This correction definitely helps but I am still not hitting the target. I think I may be able to use a formula to calculate the declination based on the JD for a given location. If so then it would be ok for my application.

I need to do some more research on all this. Will update with any earth shattering findings.

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06-02-2014, 07:11 AM
Post: #6
RE: Any astronomers around?
Do you have a copy of Meeus's Astronomical Algorithms published by Willmann-Bell?
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06-02-2014, 09:44 AM
Post: #7
RE: Any astronomers around?
Yes got it recently and it's on the stack of things to look at. Did you have a pointer to a specific section or just to mention it's a good book?

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06-04-2014, 01:54 AM
Post: #8
RE: Any astronomers around?
(05-29-2014 05:17 PM)HP67 Wrote:  Any astronomers around?

I'm not an Astronomer nor am I really into it. But I did run across an amateur Astronomer that was a HP calculator enthusiast back in 2003.

I had sent Robert Burnham a HP-35 calculator manual and as a thank you he sent be a signed copy of his latest book: "Great Comets". It's a beautiful color illustrated book that covers Hyakutake in 1996 and Hale-Bobe in 1997. The forward of the book is by David Levy. It's a beautiful book which I treasure for both its content as well as the inscription: "Best wishes to a fellow HP calculator fan".

I don't remember if I ran across Mr. Burnham in the forum here or somewhere else.

Bill
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06-04-2014, 06:40 PM
Post: #9
RE: Any astronomers around?
Neat!

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06-04-2014, 09:01 PM (This post was last modified: 06-04-2014 09:02 PM by htom trites.)
Post: #10
RE: Any astronomers around?
Meeus's Astronomical Algorithms slowly works through all* of the many (sometimes subtle) complications of stellar (and planetary) computation in the sky. For some uses, some of them can be ignored. If you're at all interested in this topic, it's an essential work. There are five collections of updates and expansions. You don't need to study all of it, from front to back, each topic is independently treated.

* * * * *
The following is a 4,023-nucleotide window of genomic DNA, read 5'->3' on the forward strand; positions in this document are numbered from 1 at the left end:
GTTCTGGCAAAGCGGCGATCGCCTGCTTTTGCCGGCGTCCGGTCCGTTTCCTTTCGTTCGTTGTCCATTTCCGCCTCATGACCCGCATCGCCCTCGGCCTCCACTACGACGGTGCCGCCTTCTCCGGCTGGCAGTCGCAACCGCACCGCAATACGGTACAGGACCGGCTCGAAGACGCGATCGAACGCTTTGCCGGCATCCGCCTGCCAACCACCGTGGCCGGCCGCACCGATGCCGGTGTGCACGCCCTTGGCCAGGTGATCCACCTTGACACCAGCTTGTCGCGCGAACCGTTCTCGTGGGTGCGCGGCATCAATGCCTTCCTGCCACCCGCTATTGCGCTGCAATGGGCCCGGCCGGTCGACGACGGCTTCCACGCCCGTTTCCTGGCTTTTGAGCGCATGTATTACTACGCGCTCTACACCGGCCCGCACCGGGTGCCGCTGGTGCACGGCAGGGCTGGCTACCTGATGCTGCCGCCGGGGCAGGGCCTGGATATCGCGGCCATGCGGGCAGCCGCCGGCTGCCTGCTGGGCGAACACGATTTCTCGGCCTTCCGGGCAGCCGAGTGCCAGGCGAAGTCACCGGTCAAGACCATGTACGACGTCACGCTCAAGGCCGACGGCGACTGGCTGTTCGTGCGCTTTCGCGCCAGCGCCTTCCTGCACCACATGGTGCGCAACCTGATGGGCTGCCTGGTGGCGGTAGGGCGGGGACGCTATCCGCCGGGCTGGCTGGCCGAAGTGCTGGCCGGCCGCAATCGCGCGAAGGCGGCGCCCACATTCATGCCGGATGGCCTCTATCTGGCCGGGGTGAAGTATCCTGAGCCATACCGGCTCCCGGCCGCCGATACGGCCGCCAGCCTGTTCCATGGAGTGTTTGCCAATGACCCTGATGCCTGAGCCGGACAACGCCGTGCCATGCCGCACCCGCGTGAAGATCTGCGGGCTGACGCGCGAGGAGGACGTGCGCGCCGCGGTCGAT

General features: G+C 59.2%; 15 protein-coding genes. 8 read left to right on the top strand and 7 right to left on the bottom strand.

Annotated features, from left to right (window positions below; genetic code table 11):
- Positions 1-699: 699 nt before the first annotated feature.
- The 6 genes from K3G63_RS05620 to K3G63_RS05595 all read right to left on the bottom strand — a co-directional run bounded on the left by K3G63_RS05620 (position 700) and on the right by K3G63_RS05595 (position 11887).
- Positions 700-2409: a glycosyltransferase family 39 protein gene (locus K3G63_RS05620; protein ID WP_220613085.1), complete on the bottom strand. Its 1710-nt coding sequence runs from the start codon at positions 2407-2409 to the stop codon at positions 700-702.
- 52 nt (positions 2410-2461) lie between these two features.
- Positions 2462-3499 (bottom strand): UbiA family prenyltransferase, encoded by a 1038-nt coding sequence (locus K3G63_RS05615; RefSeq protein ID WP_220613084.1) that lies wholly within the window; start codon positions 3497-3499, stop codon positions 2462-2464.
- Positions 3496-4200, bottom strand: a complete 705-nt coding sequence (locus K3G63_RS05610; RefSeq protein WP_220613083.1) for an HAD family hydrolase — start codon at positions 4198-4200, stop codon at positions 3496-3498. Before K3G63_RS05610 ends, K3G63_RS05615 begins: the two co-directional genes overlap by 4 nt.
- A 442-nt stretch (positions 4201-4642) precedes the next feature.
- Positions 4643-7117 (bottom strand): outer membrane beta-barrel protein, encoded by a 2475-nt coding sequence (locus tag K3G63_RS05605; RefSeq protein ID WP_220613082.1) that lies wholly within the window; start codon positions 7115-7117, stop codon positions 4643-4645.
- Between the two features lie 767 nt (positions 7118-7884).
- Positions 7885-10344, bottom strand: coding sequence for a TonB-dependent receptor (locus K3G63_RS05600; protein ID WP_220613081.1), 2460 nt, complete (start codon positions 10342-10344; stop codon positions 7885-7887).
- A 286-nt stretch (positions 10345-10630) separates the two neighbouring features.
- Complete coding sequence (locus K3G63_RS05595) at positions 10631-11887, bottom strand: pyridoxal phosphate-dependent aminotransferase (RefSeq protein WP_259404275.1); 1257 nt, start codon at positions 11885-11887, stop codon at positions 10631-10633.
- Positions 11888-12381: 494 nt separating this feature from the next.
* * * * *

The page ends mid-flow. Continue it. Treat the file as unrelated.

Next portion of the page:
*Well, almost all; the version I borrowed from the library did not have the USN time + position + velocity reduction from seven independent separated celestial observations. Check your GPS with your sextant. It may be that this isn't published, or is in one of the subsequent collections.
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06-05-2014, 01:09 PM (This post was last modified: 06-05-2014 04:05 PM by HP67.)
Post: #11
RE: Any astronomers around?
I'm not interested in astronomy generally, I just need a few formulas.

If anybody can help figuring x degrees after sunset or point me to a section of the book, etc. that would be great. Thank you.

Update: apparently changing the zenith value to reflect the degrees before or after the event works. There must be a way to calculate this after the fact, I'll look into that.

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06-07-2014, 01:33 PM
Post: #12
RE: Any astronomers around?
(06-05-2014 01:09 PM)HP67 Wrote:  I'm not interested in astronomy generally, I just need a few formulas.

If anybody can help figuring x degrees after sunset or point me to a section of the book, etc. that would be great. Thank you.

Update: apparently changing the zenith value to reflect the degrees before or after the event works. There must be a way to calculate this after the fact, I'll look into that.

Back in the old days (before GPS) we used to accurately set our 41C clock, scale our LAT/LONG from a USGS topo map, then we would use a solar filter to measure the angle from our backsight point to the sun direct and reverse. The calculator would be used as a stopwatch and take the horizontal angle and the exact time and the LAT / LONG and calculate the azimuth of our backsight line.

an old ephemeris is here: http://www.rollanet.org/~eksi/2008EPHEM.pdf

the ephemeris has HP programs! I know I may be over thinking your problem but also thought readers here might be interested in this.

Thanks
~~~~8< Art >8~~~~

PS: Please post more 50G stuff :)